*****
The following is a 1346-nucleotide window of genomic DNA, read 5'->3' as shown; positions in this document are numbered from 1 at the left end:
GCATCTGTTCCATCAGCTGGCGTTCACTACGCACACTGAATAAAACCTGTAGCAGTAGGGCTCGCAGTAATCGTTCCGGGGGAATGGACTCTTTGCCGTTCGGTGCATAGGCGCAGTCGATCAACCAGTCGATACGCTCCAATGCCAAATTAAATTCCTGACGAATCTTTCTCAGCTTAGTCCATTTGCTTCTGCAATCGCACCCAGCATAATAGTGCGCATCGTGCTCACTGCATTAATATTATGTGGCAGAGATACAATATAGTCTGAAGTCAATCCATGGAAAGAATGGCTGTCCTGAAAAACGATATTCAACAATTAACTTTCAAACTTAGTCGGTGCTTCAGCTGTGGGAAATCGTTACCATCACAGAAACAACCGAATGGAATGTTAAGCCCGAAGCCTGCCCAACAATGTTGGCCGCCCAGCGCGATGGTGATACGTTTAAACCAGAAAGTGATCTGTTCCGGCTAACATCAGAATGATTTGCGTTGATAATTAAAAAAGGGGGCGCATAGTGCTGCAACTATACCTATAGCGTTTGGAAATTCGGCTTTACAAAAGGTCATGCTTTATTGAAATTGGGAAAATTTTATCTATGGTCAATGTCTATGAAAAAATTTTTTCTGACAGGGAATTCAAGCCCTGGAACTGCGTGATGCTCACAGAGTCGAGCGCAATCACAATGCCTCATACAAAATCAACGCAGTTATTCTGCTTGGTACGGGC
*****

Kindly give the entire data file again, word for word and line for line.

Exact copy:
The following is a 1346-nucleotide window of genomic DNA, read 5'->3' as shown; positions in this document are numbered from 1 at the left end:
GCATCTGTTCCATCAGCTGGCGTTCACTACGCACACTGAATAAAACCTGTAGCAGTAGGGCTCGCAGTAATCGTTCCGGGGGAATGGACTCTTTGCCGTTCGGTGCATAGGCGCAGTCGATCAACCAGTCGATACGCTCCAATGCCAAATTAAATTCCTGACGAATCTTTCTCAGCTTAGTCCATTTGCTTCTGCAATCGCACCCAGCATAATAGTGCGCATCGTGCTCACTGCATTAATATTATGTGGCAGAGATACAATATAGTCTGAAGTCAATCCATGGAAAGAATGGCTGTCCTGAAAAACGATATTCAACAATTAACTTTCAAACTTAGTCGGTGCTTCAGCTGTGGGAAATCGTTACCATCACAGAAACAACCGAATGGAATGTTAAGCCCGAAGCCTGCCCAACAATGTTGGCCGCCCAGCGCGATGGTGATACGTTTAAACCAGAAAGTGATCTGTTCCGGCTAACATCAGAATGATTTGCGTTGATAATTAAAAAAGGGGGCGCATAGTGCTGCAACTATACCTATAGCGTTTGGAAATTCGGCTTTACAAAAGGTCATGCTTTATTGAAATTGGGAAAATTTTATCTATGGTCAATGTCTATGAAAAAATTTTTTCTGACAGGGAATTCAAGCCCTGGAACTGCGTGATGCTCACAGAGTCGAGCGCAATCACAATGCCTCATACAAAATCAACGCAGTTATTCTGCTTGGTACGGGC